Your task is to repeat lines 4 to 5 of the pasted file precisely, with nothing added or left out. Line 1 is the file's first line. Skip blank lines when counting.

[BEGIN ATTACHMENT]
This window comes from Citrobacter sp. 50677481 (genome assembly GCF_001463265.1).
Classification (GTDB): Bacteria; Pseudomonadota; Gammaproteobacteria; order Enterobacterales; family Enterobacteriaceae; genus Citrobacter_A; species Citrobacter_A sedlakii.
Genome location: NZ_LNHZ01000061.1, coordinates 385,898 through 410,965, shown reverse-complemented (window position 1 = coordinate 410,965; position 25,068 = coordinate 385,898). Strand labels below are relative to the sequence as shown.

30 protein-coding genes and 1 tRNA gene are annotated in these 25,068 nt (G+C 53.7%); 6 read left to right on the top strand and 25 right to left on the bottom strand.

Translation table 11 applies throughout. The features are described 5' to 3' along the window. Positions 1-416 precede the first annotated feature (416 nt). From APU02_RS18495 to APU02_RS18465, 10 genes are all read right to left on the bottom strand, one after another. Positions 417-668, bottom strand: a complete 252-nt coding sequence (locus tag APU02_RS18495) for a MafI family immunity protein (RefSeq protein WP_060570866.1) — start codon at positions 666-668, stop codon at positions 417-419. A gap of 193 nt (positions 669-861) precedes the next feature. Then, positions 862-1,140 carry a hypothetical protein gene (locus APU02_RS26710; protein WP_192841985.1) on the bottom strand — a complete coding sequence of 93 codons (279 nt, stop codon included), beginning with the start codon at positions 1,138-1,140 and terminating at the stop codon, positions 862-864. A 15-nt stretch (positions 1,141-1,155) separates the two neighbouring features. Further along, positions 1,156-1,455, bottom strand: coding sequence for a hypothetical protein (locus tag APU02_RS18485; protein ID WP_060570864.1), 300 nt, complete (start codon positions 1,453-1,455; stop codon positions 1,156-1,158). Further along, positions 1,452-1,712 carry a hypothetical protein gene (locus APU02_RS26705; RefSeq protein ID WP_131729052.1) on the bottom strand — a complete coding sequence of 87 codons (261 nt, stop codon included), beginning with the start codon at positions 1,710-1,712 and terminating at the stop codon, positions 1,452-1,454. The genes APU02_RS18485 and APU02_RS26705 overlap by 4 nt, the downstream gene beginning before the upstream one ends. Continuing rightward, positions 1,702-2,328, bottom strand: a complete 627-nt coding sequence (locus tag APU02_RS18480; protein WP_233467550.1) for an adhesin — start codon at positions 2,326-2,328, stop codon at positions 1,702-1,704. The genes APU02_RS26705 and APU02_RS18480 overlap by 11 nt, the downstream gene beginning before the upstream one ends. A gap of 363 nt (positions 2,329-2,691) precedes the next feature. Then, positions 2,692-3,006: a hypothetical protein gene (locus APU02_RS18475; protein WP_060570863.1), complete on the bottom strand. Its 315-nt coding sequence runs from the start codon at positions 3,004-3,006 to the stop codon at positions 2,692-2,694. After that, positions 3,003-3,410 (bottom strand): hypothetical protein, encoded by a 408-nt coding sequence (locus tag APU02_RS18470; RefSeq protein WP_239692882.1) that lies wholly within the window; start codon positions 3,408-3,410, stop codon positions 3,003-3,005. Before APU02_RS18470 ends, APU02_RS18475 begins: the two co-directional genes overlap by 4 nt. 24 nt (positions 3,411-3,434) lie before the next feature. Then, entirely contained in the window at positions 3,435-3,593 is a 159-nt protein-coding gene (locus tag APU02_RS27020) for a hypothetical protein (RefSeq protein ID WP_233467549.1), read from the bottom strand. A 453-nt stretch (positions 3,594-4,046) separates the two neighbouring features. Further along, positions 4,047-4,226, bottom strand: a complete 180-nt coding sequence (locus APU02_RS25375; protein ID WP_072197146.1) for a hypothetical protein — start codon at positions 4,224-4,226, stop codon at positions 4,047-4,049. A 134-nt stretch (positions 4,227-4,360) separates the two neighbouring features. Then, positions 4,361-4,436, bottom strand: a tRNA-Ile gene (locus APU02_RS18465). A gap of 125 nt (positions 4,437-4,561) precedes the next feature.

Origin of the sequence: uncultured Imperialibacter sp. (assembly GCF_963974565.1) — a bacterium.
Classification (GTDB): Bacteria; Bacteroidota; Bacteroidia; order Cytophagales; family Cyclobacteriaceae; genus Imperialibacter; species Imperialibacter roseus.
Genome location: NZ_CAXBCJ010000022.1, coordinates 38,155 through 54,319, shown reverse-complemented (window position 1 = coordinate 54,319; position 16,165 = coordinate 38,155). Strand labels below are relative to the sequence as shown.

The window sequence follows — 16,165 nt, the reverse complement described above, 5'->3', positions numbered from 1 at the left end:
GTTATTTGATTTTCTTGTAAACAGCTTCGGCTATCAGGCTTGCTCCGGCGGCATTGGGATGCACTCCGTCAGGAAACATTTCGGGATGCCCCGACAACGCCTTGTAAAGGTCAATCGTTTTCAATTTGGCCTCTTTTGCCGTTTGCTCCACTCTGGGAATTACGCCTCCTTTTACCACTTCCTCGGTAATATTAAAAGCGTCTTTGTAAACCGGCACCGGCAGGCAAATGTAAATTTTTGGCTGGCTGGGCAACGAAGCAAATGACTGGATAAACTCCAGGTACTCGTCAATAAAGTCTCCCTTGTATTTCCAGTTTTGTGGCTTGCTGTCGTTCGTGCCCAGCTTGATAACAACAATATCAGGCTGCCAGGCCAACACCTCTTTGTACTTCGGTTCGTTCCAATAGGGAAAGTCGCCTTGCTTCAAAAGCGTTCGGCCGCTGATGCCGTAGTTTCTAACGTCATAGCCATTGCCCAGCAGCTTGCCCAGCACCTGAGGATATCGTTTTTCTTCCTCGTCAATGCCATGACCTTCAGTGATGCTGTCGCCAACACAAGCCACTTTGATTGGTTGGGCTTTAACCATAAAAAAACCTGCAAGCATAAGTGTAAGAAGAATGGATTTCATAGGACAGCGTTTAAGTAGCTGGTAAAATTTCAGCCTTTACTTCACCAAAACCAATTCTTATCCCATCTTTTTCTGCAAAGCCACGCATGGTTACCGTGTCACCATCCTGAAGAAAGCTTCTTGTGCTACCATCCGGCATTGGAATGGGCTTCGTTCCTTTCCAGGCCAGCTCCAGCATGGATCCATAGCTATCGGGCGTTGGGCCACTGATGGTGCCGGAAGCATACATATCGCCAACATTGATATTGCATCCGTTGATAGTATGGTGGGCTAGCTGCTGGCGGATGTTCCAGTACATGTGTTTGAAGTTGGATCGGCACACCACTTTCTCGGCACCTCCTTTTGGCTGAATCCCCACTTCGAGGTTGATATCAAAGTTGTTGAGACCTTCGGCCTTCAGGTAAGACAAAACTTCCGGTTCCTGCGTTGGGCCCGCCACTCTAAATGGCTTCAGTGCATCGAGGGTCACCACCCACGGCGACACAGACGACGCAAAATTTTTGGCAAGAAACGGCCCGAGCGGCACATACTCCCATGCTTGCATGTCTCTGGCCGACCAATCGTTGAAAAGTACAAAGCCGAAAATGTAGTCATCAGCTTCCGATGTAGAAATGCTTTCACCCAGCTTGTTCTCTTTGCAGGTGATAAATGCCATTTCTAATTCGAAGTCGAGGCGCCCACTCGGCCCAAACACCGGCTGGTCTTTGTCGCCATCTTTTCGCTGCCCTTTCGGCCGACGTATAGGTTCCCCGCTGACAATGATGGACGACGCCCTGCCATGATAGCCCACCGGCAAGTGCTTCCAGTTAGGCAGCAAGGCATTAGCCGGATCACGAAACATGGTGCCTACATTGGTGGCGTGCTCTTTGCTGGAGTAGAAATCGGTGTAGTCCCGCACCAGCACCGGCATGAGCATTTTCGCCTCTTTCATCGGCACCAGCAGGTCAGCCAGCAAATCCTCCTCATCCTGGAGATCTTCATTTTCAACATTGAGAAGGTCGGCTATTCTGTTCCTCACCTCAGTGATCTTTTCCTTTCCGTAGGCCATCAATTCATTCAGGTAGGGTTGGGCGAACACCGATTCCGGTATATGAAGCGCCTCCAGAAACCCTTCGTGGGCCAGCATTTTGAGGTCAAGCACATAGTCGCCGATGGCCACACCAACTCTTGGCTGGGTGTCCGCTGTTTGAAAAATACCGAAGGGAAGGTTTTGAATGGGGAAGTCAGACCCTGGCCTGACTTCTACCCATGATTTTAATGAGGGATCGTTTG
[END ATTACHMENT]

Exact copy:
30 protein-coding genes and 1 tRNA gene are annotated in these 25,068 nt (G+C 53.7%); 6 read left to right on the top strand and 25 right to left on the bottom strand.

Translation table 11 applies throughout. The features are described 5' to 3' along the window. Positions 1-416 precede the first annotated feature (416 nt). From APU02_RS18495 to APU02_RS18465, 10 genes are all read right to left on the bottom strand, one after another. Positions 417-668, bottom strand: a complete 252-nt coding sequence (locus tag APU02_RS18495) for a MafI family immunity protein (RefSeq protein WP_060570866.1) — start codon at positions 666-668, stop codon at positions 417-419. A gap of 193 nt (positions 669-861) precedes the next feature. Then, positions 862-1,140 carry a hypothetical protein gene (locus APU02_RS26710; protein WP_192841985.1) on the bottom strand — a complete coding sequence of 93 codons (279 nt, stop codon included), beginning with the start codon at positions 1,138-1,140 and terminating at the stop codon, positions 862-864. A 15-nt stretch (positions 1,141-1,155) separates the two neighbouring features. Further along, positions 1,156-1,455, bottom strand: coding sequence for a hypothetical protein (locus tag APU02_RS18485; protein ID WP_060570864.1), 300 nt, complete (start codon positions 1,453-1,455; stop codon positions 1,156-1,158). Further along, positions 1,452-1,712 carry a hypothetical protein gene (locus APU02_RS26705; RefSeq protein ID WP_131729052.1) on the bottom strand — a complete coding sequence of 87 codons (261 nt, stop codon included), beginning with the start codon at positions 1,710-1,712 and terminating at the stop codon, positions 1,452-1,454. The genes APU02_RS18485 and APU02_RS26705 overlap by 4 nt, the downstream gene beginning before the upstream one ends. Continuing rightward, positions 1,702-2,328, bottom strand: a complete 627-nt coding sequence (locus tag APU02_RS18480; protein WP_233467550.1) for an adhesin — start codon at positions 2,326-2,328, stop codon at positions 1,702-1,704. The genes APU02_RS26705 and APU02_RS18480 overlap by 11 nt, the downstream gene beginning before the upstream one ends. A gap of 363 nt (positions 2,329-2,691) precedes the next feature. Then, positions 2,692-3,006: a hypothetical protein gene (locus APU02_RS18475; protein WP_060570863.1), complete on the bottom strand. Its 315-nt coding sequence runs from the start codon at positions 3,004-3,006 to the stop codon at positions 2,692-2,694. After that, positions 3,003-3,410 (bottom strand): hypothetical protein, encoded by a 408-nt coding sequence (locus tag APU02_RS18470; RefSeq protein WP_239692882.1) that lies wholly within the window; start codon positions 3,408-3,410, stop codon positions 3,003-3,005. Before APU02_RS18470 ends, APU02_RS18475 begins: the two co-directional genes overlap by 4 nt. 24 nt (positions 3,411-3,434) lie before the next feature. Then, entirely contained in the window at positions 3,435-3,593 is a 159-nt protein-coding gene (locus tag APU02_RS27020) for a hypothetical protein (RefSeq protein ID WP_233467549.1), read from the bottom strand. A 453-nt stretch (positions 3,594-4,046) separates the two neighbouring features. Further along, positions 4,047-4,226, bottom strand: a complete 180-nt coding sequence (locus APU02_RS25375; protein ID WP_072197146.1) for a hypothetical protein — start codon at positions 4,224-4,226, stop codon at positions 4,047-4,049. A 134-nt stretch (positions 4,227-4,360) separates the two neighbouring features. Then, positions 4,361-4,436, bottom strand: a tRNA-Ile gene (locus APU02_RS18465). A gap of 125 nt (positions 4,437-4,561) precedes the next feature.